The unexpected emergence of Norway’s sharpshooter
“I did not expect to play so much. It is a blessing. And a huge honour to represent your country on the highest of stages.”
Erik Thorstenstein Toft has been a breath of fresh air for Norway at the EHF EURO 2022, adding to the Scandinavian team’s depth and impressing with his powerful shots.
As Toft took the court for the first time in the European premium competition in Košice, against Slovakia, there were no worries. Just some butterflies in the stomach and a huge pride to sing the Norwegian anthem and have the badge of the national team near his heart.
But Toft’s road to this point has been tough and filled with setbacks. In an era where everybody is looking for the next best thing, scouting young players with tons of potential, a rookie making his debut at the EHF EURO at the age of 29 can be easily overlooked – especially when his designated role is a backup to Sander Sagosen, a player who is Toft’s junior by three years, but now ranks 16th in the all-time scorer list of the EHF EURO with 155 goals.
“I knew that my role was to take to the court when Sander needed some rest, but it is amazing to play in the same team with him, as he is one of the best that ever played for Norway,” says Toft.
Yet Sagosen’s form has been up and down in this tournament, as the top goal scorer from the EHF EURO 2020, with 65 goals, has been nursing an injury coming into the tournament.
He still played the third largest amount of minutes for Norway in the tournament, 175, but the need to rest to have fresh legs in the business end of the main round was paramount. Enter Toft, who is Norway’s third-best scorer, with 16 goals, despite being on the court for only 91 minutes.
“I go on the court and do my job, which is to shoot and score goals. It has always been like this and it really makes me happy,” adds the 29-year-old left back, who failed to score a goal only in the 34:29 win against Lithuania, when Sagosen was flawless.
Instead, Toft started to play better and better in the main round, including a seven-goal outing on Friday evening in the 28:23 win against Germany, when he was also named the Grundfos Player of the Match.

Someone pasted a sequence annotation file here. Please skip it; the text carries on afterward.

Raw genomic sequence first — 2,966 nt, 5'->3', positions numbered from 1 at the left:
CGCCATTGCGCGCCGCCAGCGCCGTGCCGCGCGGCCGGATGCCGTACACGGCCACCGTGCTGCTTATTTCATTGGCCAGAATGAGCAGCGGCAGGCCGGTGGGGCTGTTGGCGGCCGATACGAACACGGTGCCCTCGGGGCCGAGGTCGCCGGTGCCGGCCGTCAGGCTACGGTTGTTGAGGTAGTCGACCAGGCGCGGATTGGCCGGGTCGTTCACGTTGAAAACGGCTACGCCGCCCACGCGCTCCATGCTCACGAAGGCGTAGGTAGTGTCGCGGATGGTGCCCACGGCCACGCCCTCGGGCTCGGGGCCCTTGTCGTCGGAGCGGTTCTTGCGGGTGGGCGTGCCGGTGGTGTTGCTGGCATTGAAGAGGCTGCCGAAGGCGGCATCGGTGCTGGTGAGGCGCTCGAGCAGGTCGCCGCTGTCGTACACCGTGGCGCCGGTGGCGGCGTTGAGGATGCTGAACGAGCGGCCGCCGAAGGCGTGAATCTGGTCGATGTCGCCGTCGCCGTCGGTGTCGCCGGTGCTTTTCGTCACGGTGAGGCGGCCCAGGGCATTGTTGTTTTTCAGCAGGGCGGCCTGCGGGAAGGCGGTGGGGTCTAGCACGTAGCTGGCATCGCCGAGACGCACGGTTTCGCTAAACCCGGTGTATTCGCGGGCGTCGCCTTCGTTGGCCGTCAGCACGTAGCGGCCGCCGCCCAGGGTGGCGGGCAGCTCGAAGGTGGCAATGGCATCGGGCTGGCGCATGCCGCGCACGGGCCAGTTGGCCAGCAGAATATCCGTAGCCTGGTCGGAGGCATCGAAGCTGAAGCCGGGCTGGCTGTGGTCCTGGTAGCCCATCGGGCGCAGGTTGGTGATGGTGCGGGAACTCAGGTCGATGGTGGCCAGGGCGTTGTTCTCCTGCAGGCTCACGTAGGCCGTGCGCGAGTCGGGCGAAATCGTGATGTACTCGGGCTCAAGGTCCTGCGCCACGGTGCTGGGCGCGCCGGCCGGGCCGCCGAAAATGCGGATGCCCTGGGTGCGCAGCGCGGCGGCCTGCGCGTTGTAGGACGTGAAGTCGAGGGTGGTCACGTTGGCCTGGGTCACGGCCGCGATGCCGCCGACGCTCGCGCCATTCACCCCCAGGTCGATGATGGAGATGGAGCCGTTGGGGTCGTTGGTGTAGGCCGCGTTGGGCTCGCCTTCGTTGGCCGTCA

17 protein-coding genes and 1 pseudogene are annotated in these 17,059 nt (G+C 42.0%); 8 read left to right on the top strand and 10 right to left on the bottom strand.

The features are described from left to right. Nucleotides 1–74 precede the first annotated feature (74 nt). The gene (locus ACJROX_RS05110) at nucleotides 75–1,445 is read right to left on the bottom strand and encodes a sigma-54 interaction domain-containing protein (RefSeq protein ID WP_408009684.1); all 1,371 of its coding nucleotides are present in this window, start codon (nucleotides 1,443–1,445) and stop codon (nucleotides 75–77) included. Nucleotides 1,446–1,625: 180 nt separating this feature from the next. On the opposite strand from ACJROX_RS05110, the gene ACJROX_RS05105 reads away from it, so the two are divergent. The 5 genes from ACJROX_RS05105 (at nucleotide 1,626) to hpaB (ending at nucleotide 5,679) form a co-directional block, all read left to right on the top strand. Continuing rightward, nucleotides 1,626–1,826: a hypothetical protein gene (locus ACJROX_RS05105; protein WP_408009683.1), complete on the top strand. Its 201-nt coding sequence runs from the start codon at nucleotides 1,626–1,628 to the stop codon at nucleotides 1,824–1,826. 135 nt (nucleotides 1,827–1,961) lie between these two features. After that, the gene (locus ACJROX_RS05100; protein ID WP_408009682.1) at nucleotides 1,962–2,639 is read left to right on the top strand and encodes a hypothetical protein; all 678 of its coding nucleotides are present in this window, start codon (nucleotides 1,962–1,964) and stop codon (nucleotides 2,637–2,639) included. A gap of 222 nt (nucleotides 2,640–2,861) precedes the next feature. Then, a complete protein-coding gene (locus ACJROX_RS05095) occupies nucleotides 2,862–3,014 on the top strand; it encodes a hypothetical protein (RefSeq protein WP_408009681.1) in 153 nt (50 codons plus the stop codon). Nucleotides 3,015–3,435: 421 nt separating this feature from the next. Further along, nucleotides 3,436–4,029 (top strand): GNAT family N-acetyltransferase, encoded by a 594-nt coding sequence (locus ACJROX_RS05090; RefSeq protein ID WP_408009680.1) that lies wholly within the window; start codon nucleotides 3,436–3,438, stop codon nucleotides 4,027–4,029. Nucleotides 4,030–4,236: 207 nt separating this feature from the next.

He truly impressed with his powerful shots, having only one goal registered at a speed under 100 km/h. His fastest was clocked at 130 km/h, impossible to stop by German goalkeeper, Johannes Bitter.
Norwegian pundits have joked during the live commentary of the game that Toft shoots so hard, the net will be ripped by the next goal. In fact, Toft’s average speed for a goal in the tournament is 109.46 km/h, the 32nd fastest in the competition. Yet Norway’s left back has scored the largest number of goals from this pool of players, many of which had a maximum of five goals.
“Erik always shot hard, since we were juniors, in the under-14 national team. It is nothing special for me to see this, I knew it and I was happy when he was called up for the national team,” says line player Petter Øverby, who has known Toft for over 15 years.
Boasting the best attack in a competition like the EHF EURO 2022 is no small thing for any team, but Norway have been especially good, topping the standings and averaging 32.4 scored goals per game, their best-ever output for a single European tournament.
They also set a new record for goals scored in a single game at the EHF EURO in the 42:31 win against Poland, beating the previous record by one goal. And it could not have been done without players like backs Sander Overjordet, Kent Robin Tönnessen or Toft, who strive to do their best whenever called to replace the first-choice option on their positions.
Not everything has been free-flowing for Norway in Slovakia this January, with the 22:23 loss against Russia in the preliminary round being a huge blow. They are still second in main round group II, with four points, and need a win against Sweden, in the last match of the group, to proceed to the next phase of the competition.
First up, however, are Spain, a team that Norway have lost the last 11 games against in a streak dating back to 1998. Despite this, the mood in the Norwegian camp has been surprisingly upbeat.
“We bounced back after that loss against Russia and won the last three games in a row. We built our confidence back, we talked a lot and really got everything going for us. We need to win against Spain, I think it is high time to do that,” says Toft.
But what about him, personally? What does a 29-year-old rookie feel when he performs on the biggest of stages and really shines, captivating the interest of millions?
“I still have a lot going for me. I am only 29, so I think I have a few good years ahead. Hopefully we will be able to be back in the semi-finals here, that’s the first target,” concludes Toft.